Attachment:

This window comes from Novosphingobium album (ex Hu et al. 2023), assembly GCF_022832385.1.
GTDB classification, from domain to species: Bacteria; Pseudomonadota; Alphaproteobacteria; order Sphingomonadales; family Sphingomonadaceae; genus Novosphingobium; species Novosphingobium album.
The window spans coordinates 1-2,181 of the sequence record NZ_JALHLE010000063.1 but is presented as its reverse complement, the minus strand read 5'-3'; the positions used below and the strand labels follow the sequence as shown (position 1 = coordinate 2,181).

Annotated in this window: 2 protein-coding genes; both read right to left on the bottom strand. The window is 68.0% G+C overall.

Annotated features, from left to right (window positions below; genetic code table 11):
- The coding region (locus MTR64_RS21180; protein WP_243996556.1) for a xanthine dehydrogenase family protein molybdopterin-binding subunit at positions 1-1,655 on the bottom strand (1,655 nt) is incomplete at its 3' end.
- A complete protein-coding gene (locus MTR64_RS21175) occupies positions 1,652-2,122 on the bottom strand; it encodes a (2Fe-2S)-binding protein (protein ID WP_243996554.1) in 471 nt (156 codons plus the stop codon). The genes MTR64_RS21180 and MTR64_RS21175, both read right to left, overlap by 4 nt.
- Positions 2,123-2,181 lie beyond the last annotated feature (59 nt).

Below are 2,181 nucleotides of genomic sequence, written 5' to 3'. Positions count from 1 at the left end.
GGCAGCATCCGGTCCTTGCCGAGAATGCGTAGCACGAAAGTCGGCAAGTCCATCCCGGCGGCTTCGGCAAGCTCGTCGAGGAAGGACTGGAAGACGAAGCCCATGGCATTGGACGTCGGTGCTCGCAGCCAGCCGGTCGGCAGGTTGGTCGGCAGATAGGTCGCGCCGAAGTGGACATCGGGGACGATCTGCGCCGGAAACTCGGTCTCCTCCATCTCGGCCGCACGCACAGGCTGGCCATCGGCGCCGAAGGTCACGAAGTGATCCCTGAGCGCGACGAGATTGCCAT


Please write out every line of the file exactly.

This window comes from Novosphingobium album (ex Hu et al. 2023), assembly GCF_022832385.1.
GTDB classification, from domain to species: Bacteria; Pseudomonadota; Alphaproteobacteria; order Sphingomonadales; family Sphingomonadaceae; genus Novosphingobium; species Novosphingobium album.
The window spans coordinates 1-2,181 of the sequence record NZ_JALHLE010000063.1 but is presented as its reverse complement, the minus strand read 5'-3'; the positions used below and the strand labels follow the sequence as shown (position 1 = coordinate 2,181).

Annotated in this window: 2 protein-coding genes; both read right to left on the bottom strand. The window is 68.0% G+C overall.

Annotated features, from left to right (window positions below; genetic code table 11):
- The coding region (locus MTR64_RS21180; protein WP_243996556.1) for a xanthine dehydrogenase family protein molybdopterin-binding subunit at positions 1-1,655 on the bottom strand (1,655 nt) is incomplete at its 3' end.
- A complete protein-coding gene (locus MTR64_RS21175) occupies positions 1,652-2,122 on the bottom strand; it encodes a (2Fe-2S)-binding protein (protein ID WP_243996554.1) in 471 nt (156 codons plus the stop codon). The genes MTR64_RS21180 and MTR64_RS21175, both read right to left, overlap by 4 nt.
- Positions 2,123-2,181 lie beyond the last annotated feature (59 nt).

Below are 2,181 nucleotides of genomic sequence, written 5' to 3'. Positions count from 1 at the left end.
GGCAGCATCCGGTCCTTGCCGAGAATGCGTAGCACGAAAGTCGGCAAGTCCATCCCGGCGGCTTCGGCAAGCTCGTCGAGGAAGGACTGGAAGACGAAGCCCATGGCATTGGACGTCGGTGCTCGCAGCCAGCCGGTCGGCAGGTTGGTCGGCAGATAGGTCGCGCCGAAGTGGACATCGGGGACGATCTGCGCCGGAAACTCGGTCTCCTCCATCTCGGCCGCACGCACAGGCTGGCCATCGGCGCCGAAGGTCACGAAGTGATCCCTGAGCGCGACGAGATTGCCAT